It’s sea turtle nesting season: Here are 9 ways you can help hatchlings survive

It’s sea turtle nesting season in the Sunshine State. That means if you’re heading to the beach, you may come across a nest roped off in the sand.

The Florida Fish and Wildlife Conservation Commission is asking the public to help ensure the tiny turtles reach the ocean by following a few simple guidelines.

READ: Sea turtle nests on Florida beach vandalized

Here are nine ways the FWC says you can help baby sea turtles survive:

  1. Pay attention. Sea turtle nesting season lasts from March 1 to Oct. 31 in Brevard through Broward counties, where most leatherback nesting occurs, and May 1 to Oct. 31 in all other counties.
  2. Allow hatchlings to crawl toward the ocean on their own. Any interference or disturbance, including getting too close, can cause hatchlings to become confused and lose their way.
  3. Keep beaches dark for sea turtles. After sundown, turn off any lights not necessary for human safety. Use long-wavelength amber LED lamps for lights that must stay lit and shield lights, so they are not visible from the beach. Remember to close shades or curtains.
  4. Don’t use flash photography. On the beach at night, don’t take flash photos or use bright cellphones or flashlights. This can cause turtles to become disoriented and crawl away from the ocean, putting them at risk.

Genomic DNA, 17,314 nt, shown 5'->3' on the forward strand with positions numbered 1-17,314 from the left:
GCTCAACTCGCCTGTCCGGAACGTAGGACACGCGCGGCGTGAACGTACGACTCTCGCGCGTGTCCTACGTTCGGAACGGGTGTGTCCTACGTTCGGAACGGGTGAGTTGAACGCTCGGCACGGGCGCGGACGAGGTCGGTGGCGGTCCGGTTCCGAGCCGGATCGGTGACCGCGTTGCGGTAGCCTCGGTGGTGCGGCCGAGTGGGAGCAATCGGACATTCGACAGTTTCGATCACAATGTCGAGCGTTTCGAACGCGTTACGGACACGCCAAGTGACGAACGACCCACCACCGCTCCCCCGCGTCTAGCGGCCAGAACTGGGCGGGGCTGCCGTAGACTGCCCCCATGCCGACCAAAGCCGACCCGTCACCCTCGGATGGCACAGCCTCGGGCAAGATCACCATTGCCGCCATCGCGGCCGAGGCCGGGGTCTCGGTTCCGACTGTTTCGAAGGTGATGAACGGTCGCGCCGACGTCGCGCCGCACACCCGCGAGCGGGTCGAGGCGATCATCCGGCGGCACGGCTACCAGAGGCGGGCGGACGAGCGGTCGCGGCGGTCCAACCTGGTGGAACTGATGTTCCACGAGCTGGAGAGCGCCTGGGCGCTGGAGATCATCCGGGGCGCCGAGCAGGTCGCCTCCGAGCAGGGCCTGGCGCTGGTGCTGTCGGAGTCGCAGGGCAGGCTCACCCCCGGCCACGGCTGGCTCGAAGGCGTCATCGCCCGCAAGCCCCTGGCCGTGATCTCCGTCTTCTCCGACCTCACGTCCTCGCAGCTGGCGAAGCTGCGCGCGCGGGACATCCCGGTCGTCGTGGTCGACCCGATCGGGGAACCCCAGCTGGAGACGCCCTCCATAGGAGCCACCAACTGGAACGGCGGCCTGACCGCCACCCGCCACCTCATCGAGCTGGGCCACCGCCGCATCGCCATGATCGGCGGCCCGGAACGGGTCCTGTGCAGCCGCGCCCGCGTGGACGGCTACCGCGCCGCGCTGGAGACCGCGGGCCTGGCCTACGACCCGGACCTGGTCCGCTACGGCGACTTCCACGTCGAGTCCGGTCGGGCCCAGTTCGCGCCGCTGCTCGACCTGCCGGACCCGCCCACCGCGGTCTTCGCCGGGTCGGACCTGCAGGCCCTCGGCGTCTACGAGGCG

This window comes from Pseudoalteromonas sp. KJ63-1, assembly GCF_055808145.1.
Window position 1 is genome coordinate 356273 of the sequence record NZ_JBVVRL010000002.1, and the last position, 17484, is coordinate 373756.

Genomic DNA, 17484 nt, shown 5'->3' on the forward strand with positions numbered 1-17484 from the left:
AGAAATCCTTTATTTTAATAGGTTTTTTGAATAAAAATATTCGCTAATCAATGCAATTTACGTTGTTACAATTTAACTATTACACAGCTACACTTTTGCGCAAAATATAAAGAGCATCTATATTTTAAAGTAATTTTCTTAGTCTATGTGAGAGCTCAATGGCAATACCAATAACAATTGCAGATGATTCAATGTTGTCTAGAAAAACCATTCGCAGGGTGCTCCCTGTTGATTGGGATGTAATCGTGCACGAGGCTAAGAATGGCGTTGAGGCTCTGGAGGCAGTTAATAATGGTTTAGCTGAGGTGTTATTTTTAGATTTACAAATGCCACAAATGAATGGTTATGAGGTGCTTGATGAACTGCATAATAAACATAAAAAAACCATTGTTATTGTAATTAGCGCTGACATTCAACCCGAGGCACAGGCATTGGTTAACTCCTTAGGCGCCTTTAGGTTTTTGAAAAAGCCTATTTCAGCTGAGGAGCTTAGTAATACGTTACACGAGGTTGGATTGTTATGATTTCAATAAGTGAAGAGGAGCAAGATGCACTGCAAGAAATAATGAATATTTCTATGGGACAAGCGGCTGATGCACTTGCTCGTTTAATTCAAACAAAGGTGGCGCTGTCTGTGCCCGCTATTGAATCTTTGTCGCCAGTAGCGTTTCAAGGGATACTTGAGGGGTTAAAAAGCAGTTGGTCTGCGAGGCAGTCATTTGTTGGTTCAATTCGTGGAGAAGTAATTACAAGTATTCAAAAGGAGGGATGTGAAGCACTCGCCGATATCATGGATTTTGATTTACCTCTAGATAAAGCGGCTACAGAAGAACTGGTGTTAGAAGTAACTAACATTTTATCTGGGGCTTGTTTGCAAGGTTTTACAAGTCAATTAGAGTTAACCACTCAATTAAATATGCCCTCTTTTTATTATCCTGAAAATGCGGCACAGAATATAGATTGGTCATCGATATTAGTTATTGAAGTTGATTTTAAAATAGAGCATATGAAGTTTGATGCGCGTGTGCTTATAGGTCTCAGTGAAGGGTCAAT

5. Remember, sea turtles are protected by law. Stay back and give sea turtles space if you see one on the beach at night. Don’t touch a nesting turtle because it may leave the beach without nesting if disturbed. Remember, it is illegal to harm or disturb nesting sea turtles, their nests, eggs or hatchlings.
  6. Clear the way at the end of the day. Beach furniture, canopies, boats and toys left behind on the sand can become obstacles that block nesting and hatchling turtles. Fill in any holes dug in the sand. Holes can trap turtles, and can also pose a safety risk for other beachgoers.
  7. Before taking any action, report sea turtles that are sick, injured, dead, entangled or otherwise in danger to the FWC’s Wildlife Alert Hotline: 1-888-404-3922 or text Tip@MyFWC.com.
  8. Learn more about Florida’s sea turtles at MyFWC.com/SeaTurtle.
  9. Show your support for sea turtle conservation with a specialty license plate or sea turtle decal.

READ: 2 rescued sea turtles released in Florida after recovery

Sarah Wilson

Sarah Wilson, WFTV.com

Sarah Wilson joined WFTV Channel 9 in 2018 as a digital producer after working as an award-winning newspaper reporter for nearly a decade in various communities across Central Florida.

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